June 9, 2009


LAUNDRY TALK - with me, the author

If you go to the laundry mat on a Monday morning you're probably not going to meet any babes of destiny as Josh Hartnett did in 2002's sex-centric 40 Days and 40 Nights, a film about a hunk who tries really hard not to have sex. If only hunks realized how hard it is for some people to have sex in the first place. Down with hunks!

Anyway, you're more likely, as I did, to meet poor, lonely old men and quiet Asians. Am I complaining? NO. I've already met a babe of destiny and I didn't need a laundry mat to facilitate it, so sharing a space with a few weirdos for an hour is just fine with me. Although if some chicky waltzed in and started washing all her bikinis, leather pants and bustiers in plain view you wouldn't find me complaining.

Yesterday I talked to three seperate old guys while washing my cool threads. One guy just sort of stopped in the doorway on his bike and said to me:

"Hey buddy, why did the lamb fall off the cliff"

Then I said "What?"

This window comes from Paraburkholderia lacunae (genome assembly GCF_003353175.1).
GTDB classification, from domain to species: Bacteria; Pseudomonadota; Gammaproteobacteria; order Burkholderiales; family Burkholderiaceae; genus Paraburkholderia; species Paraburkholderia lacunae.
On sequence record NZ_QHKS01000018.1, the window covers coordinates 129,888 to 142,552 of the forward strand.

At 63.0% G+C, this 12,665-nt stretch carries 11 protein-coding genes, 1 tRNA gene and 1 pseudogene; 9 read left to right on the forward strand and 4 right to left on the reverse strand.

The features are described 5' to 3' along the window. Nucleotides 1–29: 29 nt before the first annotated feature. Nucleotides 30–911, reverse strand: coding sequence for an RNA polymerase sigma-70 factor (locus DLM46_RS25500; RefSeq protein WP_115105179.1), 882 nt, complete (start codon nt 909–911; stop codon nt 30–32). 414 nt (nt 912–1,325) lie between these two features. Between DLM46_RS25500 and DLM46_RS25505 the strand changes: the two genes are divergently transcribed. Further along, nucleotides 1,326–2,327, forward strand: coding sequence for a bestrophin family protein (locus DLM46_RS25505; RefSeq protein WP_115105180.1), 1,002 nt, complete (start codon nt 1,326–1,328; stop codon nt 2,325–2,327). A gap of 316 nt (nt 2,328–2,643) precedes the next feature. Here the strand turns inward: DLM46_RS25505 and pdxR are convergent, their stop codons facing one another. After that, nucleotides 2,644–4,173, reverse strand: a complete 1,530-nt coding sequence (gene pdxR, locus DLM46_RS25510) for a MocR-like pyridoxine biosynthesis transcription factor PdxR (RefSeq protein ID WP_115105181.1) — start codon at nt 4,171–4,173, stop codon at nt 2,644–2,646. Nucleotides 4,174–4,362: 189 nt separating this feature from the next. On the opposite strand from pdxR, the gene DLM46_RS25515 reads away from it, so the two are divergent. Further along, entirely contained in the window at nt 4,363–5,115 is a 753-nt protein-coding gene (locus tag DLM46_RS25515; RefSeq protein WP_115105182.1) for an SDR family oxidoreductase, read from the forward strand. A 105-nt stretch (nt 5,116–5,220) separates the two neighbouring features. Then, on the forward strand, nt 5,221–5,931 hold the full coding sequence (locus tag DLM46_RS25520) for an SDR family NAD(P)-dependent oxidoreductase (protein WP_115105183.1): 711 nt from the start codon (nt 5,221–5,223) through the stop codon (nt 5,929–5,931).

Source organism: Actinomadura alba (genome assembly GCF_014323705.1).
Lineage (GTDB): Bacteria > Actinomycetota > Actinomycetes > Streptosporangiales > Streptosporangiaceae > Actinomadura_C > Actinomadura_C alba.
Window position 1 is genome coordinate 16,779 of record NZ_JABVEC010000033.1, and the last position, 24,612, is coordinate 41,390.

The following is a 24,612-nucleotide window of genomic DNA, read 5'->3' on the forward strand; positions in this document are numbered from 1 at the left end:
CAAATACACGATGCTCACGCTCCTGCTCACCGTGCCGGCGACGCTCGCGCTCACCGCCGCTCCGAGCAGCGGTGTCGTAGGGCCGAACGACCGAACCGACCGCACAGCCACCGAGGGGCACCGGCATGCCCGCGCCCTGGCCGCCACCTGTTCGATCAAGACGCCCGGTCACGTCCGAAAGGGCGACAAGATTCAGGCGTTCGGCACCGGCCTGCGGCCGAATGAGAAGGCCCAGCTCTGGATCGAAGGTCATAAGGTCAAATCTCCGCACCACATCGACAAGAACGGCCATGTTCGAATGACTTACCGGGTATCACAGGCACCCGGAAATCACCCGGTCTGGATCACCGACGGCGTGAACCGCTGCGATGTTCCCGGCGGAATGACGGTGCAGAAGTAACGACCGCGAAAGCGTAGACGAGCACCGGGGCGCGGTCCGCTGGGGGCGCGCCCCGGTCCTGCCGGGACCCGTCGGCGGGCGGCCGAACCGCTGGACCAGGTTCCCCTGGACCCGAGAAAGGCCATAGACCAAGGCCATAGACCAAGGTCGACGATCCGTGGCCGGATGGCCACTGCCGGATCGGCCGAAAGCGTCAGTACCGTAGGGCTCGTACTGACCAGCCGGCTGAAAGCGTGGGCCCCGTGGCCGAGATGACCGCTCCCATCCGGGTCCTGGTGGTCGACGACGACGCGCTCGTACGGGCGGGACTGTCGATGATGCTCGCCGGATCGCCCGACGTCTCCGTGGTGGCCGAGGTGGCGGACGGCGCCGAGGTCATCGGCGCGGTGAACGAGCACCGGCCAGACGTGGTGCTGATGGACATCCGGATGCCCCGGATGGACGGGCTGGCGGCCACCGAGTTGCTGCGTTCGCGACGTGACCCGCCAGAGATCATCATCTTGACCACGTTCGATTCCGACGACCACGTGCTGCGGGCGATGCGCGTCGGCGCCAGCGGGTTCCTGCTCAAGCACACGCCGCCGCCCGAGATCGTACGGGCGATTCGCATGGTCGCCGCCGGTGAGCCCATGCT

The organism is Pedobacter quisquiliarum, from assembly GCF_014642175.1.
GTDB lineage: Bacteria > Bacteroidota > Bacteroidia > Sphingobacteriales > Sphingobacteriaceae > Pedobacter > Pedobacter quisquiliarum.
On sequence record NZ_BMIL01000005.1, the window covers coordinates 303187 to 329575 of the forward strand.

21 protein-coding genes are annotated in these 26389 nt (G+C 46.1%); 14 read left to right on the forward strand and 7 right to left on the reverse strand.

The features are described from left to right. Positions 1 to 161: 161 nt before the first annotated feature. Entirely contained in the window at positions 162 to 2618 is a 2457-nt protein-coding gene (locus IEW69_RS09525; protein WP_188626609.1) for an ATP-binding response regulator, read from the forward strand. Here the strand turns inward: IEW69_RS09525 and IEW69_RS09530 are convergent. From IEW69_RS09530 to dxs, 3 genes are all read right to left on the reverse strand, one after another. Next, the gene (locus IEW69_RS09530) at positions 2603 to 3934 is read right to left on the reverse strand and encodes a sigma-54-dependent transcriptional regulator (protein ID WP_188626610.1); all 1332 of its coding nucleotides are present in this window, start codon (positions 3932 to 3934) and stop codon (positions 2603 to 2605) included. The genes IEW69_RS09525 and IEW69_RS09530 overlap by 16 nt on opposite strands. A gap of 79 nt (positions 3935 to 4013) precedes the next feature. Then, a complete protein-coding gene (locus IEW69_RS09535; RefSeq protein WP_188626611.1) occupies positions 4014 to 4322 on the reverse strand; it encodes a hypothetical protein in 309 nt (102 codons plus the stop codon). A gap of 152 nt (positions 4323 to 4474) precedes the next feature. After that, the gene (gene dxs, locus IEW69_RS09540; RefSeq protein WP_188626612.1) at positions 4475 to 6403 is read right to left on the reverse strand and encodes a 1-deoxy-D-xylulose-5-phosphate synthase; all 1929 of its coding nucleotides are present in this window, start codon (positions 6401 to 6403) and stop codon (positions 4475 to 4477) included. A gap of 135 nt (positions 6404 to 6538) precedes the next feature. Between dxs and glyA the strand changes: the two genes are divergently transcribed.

And he said, "Do you know what a lamb is?"

I said, "What do I look like, some kind of a jerk?" I didn't say that, but I wanted to.

He repeated the joke and then came the punch line:

"He took a ewe turn"

mar mar mar

Then he noticed this other old guy who was washing shirts who looked liked he was 90 and they had a chat that was capped off by the Joke Man telling me he knew Super Old for like 40 years.

Here's what I've been getting at, unrelated to laundry - I think someone's weirdness/craziness is based on environment. Like when that really old guy came I was like "oh man this guy is old and weird" but the only reason I thought that is because in my mind old guys like that shouldn't be in the city doing their own laundry. Someone should be doing that shit for them. But that guy probably just isn't that lucky. As for the joke man, he was probably just a friendly dude, even though I was taken aback by him just riding up and telling me an old joke.

My experience was book-ended by a visit from that guy who stands on the corner of Queen and Spadina and yells about textiles. He walked in, talked to me about the weather and was on his way. No laundry, all talk. The great thing about dudes like that is that they probably don't have a lot in life, so having a simple, solid conversation with a stranger probably means more to them than it would to guys like me who are rich beyond your wildest dreams. When I was a blue collar worker during my summers in university, the people who tipped the most were the people who had the least. Rich guys never tipped. They were too busy waxing their skiis and polishing their emeralds.

So check out 40 Days and 40 Nights available to rent at your local video store. For laundry talk, I've been G.W. Macaulay.

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